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Abdominal myomectomy

William H Parker, MD
Section Editor
Howard T Sharp, MD
Deputy Editor
Sandy J Falk, MD, FACOG


Uterine leiomyomas (fibroids or myomas) are the most common type of pelvic tumor in women, with an approximately 70 to 80 percent lifetime risk [1-3]. There are many management options for fibroid-related symptoms, including expectant management, medical therapy, non-excisional procedures (endometrial ablation, uterine artery embolization, magnetic resonance guided focused ultrasound), and surgery (myomectomy, hysterectomy).

Abdominal myomectomy (performed via laparotomy; also referred to as open myomectomy) was developed in the early 1900s as a conservative treatment for women with uterine myomas. Myomectomy is the surgical removal of leiomyomas from the uterus, leaving the uterus in place. This can be accomplished using an abdominal, laparoscopic, hysteroscopic, or vaginal approach.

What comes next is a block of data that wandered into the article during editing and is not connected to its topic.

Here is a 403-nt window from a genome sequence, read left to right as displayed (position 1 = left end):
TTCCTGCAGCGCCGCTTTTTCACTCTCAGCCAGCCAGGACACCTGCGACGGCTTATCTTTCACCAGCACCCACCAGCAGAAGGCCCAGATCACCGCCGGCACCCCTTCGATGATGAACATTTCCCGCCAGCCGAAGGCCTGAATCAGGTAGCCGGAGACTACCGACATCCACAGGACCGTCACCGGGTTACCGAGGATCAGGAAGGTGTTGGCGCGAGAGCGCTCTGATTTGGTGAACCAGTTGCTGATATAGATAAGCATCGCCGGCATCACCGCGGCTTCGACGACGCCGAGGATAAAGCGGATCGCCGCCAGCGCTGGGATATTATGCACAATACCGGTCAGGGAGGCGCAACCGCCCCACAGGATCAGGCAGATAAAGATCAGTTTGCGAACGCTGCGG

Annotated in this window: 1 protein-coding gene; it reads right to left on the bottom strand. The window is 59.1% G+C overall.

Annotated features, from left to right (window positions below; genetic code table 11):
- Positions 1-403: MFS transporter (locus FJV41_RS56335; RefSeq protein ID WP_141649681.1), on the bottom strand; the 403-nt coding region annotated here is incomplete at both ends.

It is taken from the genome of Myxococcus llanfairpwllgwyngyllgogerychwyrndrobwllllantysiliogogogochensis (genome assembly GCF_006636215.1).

Abdominal myomectomy will be reviewed here. General principles of the treatment of uterine leiomyomas, as well as laparoscopic, hysteroscopic, and vaginal myomectomy and techniques to reduce blood loss during myomectomy, are discussed separately. (See "Overview of treatment of uterine leiomyomas (fibroids)" and "Laparoscopic myomectomy and other laparoscopic treatments for uterine leiomyomas (fibroids)" and "Hysteroscopic myomectomy" and "Prolapsed uterine leiomyoma (fibroid)" and "Techniques to reduce blood loss during abdominal or laparoscopic myomectomy".)


Abdominal myomectomy is performed mostly for women with intramural or subserosal leiomyomas (figure 1). Intracavitary myomas (submucosal and some intramural myomas that protrude into the endometrial cavity) (figure 2) may also be removed during abdominal myomectomy. However, hysteroscopic myomectomy is the procedure of choice when only intracavitary myomas are removed, since it offers the advantages of a faster recovery and less perioperative morbidity. (See "Hysteroscopic myomectomy", section on 'Patient selection'.)

Appropriate candidates for abdominal myomectomy are women with the following characteristics:

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Literature review current through: Nov 2017. | This topic last updated: Jan 21, 2016.
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